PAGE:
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Concerning this question: what would be the the usage of a comma in either of the last two examples. (a comma version and a comma less version).

After 'You can virtually guarantee to get a good tan in June in the Caribbean or on the Mediterranean.' I'd want the comma'd version. [But I haven't checked the weather facts.]

After 'I like to visit Palm Springs/ to be sure rain won't interfere with my golf practice.' I might well use the comma-less version.

I can see a potential comma after Palm Springs but not on the other sentence.

https://english.stackexchange.com/questions/322373/is-a-comma-necessary-after-an-introductory-but-a-main-clause-dependent-element

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    I don't see introductory clauses in these examples. You should point them out in your question. – user3169 Jul 18 '18 at 17:58
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I can't see anywhere a comma would fit in either of your sentences as they are currently. The SE question you linked is about using commas after introductory clauses, which neither of your questions have.

An example of a sentence with an introductory clause would be:

In Palm Springs, I can be sure the rain wont interfere with my golf practice.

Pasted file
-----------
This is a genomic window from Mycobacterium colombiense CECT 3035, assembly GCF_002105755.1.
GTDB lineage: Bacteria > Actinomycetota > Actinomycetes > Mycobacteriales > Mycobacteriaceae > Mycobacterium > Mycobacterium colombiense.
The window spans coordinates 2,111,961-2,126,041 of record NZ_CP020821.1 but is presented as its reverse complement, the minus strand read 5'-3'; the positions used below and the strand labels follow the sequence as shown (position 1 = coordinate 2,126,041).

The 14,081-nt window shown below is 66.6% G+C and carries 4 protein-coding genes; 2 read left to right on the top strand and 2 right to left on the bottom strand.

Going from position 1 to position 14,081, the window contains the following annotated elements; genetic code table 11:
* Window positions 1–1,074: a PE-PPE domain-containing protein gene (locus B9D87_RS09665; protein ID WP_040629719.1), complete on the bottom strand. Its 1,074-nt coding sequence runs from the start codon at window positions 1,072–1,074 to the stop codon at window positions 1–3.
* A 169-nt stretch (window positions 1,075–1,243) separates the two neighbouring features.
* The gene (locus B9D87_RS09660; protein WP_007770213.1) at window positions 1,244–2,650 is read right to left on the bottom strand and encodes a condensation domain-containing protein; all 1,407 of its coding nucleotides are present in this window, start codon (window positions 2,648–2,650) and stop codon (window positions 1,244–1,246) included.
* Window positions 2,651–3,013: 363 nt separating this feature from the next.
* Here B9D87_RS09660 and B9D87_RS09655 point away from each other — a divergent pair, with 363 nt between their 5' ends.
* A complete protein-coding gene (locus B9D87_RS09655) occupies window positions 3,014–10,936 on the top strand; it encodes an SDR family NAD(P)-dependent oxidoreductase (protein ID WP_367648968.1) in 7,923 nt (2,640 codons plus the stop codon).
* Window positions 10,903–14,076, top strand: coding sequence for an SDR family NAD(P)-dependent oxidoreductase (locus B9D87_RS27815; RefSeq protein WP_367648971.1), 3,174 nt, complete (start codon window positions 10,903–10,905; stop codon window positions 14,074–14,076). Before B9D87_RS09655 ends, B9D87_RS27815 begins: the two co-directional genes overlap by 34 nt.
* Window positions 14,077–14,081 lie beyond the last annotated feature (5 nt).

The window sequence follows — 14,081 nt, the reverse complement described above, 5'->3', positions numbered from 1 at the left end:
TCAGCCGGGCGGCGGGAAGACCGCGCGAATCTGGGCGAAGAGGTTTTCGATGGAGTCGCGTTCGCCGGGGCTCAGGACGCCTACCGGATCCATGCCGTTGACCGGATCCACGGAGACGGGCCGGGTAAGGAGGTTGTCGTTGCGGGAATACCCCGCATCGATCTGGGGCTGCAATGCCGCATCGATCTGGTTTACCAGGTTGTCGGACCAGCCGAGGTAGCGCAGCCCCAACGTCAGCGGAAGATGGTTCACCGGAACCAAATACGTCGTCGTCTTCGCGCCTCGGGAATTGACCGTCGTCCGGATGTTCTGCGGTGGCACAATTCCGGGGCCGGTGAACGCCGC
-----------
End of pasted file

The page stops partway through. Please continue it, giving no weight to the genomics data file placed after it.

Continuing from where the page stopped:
The introductory clause here is in Palm Springs and the main clause is I can be sure the rain wont interfere with my gold practice.

However, these commas are entirely optional and if you can avoid them you should. Personally, in the above sentence I wouldn't use a comma.

Also, there are a few errors in your first sentence, and fixing one of them results in an introductory clause:

In June, you are virtually guaranteed to get a good tan in the Caribbean or the Mediterranean region.

Firstly, adverb order makes the in June in the Caribbean sound awkward. Normally, we'd just rearrange the adverbs but in this case you need them in this particular order for the sentence to make sense. So, we make the in June part an introductory clause. I put the comma in because it further removes in June from the other adverbs (making the fact that we are ignoring adverb order less obvious).

Secondly, you can virtually guarantee to is a common mistake. The grammatical version is you are virtually guaranteed to.

Finally, the Mediterranean can't be used like the Caribbean. The Caribbean is a name on its own, but the Mediterranean isn't (unless you're talking about a hotel called 'The Mediterranean' or something). Instead I used the Mediterranean region, but area or some other noun works fine.

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